Federal Consolidation Loans

In A Nutshell
If you have several student loans, you can convert them into a single Federal Consolidation Loan
with one interest rate and repayment schedule. When a lender agrees to consolidate your loans, it will
pay off the outstanding balance (including the remaining principal and interest) on your existing loans
and make one Federal Consolidation Loan to replace them.

  • The interest rate on a Consolidation Loan is the “weighted average” of the interest rates on the loans being consolidated. In the example, if the Stafford interest rate is 7.5% at the time of consolidation, the rate on the Consolidation Loan (including the 6% Perkins loan) would be 7.235%.
  • Depending on the loan amount, Consolidation loans can be repaid over 10-30 years. This may be longer than the repayment period on your current loans. A longer repayment period means a lower monthly payment—but it also means that you’ll be paying more interest over the life of the loan, so your total repayment amount will be higher. If you’re comfortable with higher monthly payments, you have the right to ask for a shorter repayment period.  You can also choose to prepay the loan.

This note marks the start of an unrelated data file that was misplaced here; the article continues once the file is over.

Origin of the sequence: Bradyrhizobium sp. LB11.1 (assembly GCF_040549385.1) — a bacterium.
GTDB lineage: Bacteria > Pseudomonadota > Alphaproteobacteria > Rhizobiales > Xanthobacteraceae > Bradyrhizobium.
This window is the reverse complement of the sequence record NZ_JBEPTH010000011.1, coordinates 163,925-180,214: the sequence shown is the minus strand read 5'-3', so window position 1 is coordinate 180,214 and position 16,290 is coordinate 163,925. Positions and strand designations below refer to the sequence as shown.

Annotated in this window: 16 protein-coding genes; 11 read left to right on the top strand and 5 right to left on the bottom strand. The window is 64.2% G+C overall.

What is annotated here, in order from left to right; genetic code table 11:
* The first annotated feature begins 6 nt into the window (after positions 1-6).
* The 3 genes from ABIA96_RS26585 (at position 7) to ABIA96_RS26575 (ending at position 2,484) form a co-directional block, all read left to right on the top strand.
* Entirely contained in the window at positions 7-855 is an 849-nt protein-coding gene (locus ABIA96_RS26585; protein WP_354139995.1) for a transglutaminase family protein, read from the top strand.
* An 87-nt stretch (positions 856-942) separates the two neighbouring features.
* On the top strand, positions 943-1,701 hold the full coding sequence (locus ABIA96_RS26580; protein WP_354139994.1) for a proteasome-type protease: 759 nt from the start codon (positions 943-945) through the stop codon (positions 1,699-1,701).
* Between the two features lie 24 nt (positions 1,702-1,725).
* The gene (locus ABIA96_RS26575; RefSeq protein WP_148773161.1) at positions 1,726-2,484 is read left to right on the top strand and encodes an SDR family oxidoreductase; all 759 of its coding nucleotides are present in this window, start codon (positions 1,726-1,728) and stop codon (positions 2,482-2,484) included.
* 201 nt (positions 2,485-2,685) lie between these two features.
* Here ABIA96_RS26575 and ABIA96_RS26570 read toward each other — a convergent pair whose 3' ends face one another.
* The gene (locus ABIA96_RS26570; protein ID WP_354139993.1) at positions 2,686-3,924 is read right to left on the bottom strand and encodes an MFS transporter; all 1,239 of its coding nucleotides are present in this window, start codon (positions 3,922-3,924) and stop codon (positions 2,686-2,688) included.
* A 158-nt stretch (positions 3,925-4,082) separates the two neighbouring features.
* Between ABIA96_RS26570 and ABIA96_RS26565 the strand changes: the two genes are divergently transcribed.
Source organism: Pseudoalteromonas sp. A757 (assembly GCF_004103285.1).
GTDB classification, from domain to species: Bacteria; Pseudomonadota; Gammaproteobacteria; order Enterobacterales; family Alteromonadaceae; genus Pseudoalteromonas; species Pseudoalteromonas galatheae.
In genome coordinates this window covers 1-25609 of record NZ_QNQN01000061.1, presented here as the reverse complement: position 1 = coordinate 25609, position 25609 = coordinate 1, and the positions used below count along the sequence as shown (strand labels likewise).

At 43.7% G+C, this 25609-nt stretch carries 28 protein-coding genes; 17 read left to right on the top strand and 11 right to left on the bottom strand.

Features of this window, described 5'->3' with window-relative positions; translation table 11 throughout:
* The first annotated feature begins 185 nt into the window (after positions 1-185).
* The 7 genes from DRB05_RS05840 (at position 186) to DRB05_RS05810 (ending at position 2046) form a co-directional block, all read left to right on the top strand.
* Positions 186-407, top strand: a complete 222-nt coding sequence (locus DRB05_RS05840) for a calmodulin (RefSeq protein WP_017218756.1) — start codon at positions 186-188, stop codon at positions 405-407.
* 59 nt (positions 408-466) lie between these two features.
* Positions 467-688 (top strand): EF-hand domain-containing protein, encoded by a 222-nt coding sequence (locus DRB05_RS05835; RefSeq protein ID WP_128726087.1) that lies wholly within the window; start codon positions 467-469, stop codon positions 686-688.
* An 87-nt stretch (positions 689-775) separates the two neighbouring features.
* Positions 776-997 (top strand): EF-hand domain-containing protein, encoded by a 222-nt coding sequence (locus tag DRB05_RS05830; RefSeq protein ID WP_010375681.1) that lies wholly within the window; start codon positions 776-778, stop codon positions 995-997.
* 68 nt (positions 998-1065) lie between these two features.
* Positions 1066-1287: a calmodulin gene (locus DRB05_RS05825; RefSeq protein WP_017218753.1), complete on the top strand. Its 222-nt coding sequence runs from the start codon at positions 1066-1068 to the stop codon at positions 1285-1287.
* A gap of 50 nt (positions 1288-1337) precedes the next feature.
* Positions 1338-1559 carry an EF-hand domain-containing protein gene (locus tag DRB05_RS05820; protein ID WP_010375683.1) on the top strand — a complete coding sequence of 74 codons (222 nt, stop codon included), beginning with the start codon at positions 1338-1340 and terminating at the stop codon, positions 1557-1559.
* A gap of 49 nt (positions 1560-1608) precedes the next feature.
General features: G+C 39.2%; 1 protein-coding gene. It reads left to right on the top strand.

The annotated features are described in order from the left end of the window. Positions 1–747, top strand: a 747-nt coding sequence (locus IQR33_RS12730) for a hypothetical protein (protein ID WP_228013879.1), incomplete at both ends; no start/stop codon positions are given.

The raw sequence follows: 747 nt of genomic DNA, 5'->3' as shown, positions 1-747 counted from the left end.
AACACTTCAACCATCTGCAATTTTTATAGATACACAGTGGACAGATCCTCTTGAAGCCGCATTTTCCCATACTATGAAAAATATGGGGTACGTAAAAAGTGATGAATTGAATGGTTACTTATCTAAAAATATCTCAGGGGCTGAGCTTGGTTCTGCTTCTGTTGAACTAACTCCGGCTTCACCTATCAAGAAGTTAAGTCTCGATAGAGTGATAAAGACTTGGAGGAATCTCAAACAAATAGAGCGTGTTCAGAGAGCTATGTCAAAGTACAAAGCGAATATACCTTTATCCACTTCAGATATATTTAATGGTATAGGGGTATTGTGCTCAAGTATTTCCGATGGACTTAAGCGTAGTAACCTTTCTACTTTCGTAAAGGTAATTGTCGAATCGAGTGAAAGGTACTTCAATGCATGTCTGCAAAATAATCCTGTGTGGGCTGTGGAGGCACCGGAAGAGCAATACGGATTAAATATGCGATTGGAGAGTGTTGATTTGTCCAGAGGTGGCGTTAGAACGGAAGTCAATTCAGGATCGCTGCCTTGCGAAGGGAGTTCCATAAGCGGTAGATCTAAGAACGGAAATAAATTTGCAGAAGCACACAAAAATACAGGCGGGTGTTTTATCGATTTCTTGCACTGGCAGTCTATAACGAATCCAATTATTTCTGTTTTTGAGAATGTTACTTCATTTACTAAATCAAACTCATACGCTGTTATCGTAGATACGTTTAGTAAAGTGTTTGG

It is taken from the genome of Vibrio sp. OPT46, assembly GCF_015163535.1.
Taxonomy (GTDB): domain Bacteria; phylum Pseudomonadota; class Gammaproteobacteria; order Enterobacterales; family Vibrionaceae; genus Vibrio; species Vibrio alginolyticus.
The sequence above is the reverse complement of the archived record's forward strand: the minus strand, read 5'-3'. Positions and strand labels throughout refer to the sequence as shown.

•  In addition to the standard repayment plan, a lender must offer graduated, and incomesensitive repayment plans for Federal Consolidation Loans. If you expect a significant increase in income in the next few years, the graduated and income-sensitive plans are a way to start out with lower monthly payments, with higher payments later on, when you can afford them.
  • There’s no grace period—the first payment on your Consolidation Loan will usually be due within 60 days of the date of disbursement.
  • You get the same deferment and forbearance provisions as for a Stafford Loan—in particular, the in-school deferment and the unemployment and economic hardship deferments.
  • You can consolidate student loans that are in their grace period, as well as loans that are in repayment. However, you lose the benefit of any remaining grace period.
  • You’re not required to consolidate all of yourstudent loans (Stafford, PLUS, Perkins, Health Professions Loans, and older SFA loans). However, if you exclude a defaulted loan from consolidation, you must make satisfactory arrangements to repay the defaulted loan.
  • There are no insurance premiums or other fees for loan consolidation.
  • Unlike Stafford and PLUS loans, which have variable interest rates that are recalculated each year, the interest rate on your Federal Consolidation Loan is fixed for the life of the loan.

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